Midsommar ★★★★½

Another chilling work from Aster, who relishes in the writhing of his audience and characters. The camera waits and watches the main cast’s every move like a predator throughout and you just know that something bad will happen despite the extremely beautiful cinematography and bleached out colour-palette.
The character of Dani is a dark and very real representation of manifesting trauma, and the surreal and horrific situation Aster thrusts her into only exemplifies this. I would say that the film is an incredibly immersive experience whether you watch it at the cinema or in a dark room with your friends. Aster has manipulated every scene to accommodate you, like the Härga. In watching the film you also become a character in this nightmarish life.
Shots linger on the excessive visual horrors of the film, which come few and far between until the end. They start off as bearable and you clench your fists, tell yourself to be a big boy and brave it out, until eventually your brain is exhausted by countless, cleverly spaced apart, traumatic and violent scenes and you are sucked into the horrific world of the Härga with the other characters. Truly a daylight horror masterpiece, Aster cloaks a violent cult under the guise of an ancient culture which we, the audience, are forced to try and accept despite our best attempt to fight it.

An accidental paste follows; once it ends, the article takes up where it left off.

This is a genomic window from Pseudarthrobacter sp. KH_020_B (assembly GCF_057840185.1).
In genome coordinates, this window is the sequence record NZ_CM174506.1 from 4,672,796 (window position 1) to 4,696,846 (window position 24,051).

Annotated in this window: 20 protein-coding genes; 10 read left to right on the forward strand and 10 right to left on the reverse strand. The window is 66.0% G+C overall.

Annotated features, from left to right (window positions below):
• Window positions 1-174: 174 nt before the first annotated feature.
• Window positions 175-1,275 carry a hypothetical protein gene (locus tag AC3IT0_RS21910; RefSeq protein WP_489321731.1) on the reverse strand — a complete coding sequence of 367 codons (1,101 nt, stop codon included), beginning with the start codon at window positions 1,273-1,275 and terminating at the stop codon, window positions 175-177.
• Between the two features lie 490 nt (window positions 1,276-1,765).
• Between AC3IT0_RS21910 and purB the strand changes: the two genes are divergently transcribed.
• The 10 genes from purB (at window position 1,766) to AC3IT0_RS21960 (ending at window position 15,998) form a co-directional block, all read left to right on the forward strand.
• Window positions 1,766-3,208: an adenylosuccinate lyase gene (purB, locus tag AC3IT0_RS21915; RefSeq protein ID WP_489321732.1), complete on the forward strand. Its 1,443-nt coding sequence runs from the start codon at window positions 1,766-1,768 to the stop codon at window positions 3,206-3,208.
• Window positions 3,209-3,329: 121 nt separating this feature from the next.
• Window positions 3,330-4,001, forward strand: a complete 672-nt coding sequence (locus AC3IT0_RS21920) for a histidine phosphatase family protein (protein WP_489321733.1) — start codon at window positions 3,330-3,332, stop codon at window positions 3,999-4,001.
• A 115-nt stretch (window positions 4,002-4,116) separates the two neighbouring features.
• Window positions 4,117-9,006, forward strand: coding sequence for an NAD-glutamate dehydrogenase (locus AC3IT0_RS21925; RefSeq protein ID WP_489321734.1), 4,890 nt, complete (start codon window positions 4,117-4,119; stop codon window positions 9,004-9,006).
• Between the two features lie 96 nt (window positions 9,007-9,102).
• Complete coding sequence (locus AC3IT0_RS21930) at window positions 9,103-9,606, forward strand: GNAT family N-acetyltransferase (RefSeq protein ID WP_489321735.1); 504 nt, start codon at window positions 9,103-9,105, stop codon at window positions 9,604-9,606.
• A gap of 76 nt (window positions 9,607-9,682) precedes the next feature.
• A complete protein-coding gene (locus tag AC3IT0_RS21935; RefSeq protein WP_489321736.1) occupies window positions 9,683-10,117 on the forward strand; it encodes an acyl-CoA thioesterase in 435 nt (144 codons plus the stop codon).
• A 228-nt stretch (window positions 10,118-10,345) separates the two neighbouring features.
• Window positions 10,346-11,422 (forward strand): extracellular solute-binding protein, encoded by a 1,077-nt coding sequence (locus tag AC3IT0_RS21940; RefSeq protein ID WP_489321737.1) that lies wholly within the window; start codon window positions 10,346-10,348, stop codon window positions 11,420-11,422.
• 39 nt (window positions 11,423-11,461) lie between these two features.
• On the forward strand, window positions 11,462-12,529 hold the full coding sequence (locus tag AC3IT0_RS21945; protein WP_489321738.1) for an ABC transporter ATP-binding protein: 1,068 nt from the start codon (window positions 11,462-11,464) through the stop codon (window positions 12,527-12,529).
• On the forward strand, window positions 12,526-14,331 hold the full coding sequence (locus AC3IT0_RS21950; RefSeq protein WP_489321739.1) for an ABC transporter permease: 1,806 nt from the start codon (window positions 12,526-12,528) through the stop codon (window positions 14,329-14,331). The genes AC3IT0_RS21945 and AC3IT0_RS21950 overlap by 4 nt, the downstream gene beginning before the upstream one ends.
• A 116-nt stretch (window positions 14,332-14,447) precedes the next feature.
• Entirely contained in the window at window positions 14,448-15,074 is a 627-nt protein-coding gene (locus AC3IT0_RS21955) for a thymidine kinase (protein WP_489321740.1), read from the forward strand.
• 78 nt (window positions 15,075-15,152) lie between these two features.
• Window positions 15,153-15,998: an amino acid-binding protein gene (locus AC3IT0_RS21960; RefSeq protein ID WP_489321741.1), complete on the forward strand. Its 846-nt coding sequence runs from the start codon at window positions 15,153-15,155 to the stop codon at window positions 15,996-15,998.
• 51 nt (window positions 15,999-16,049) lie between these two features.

The fact that after watching this film I felt positively sick and could not decide if I liked it for some time out of utter shock and fear of it, to me proves that Midsommar is one of the most successful and unsettling horrors of all time.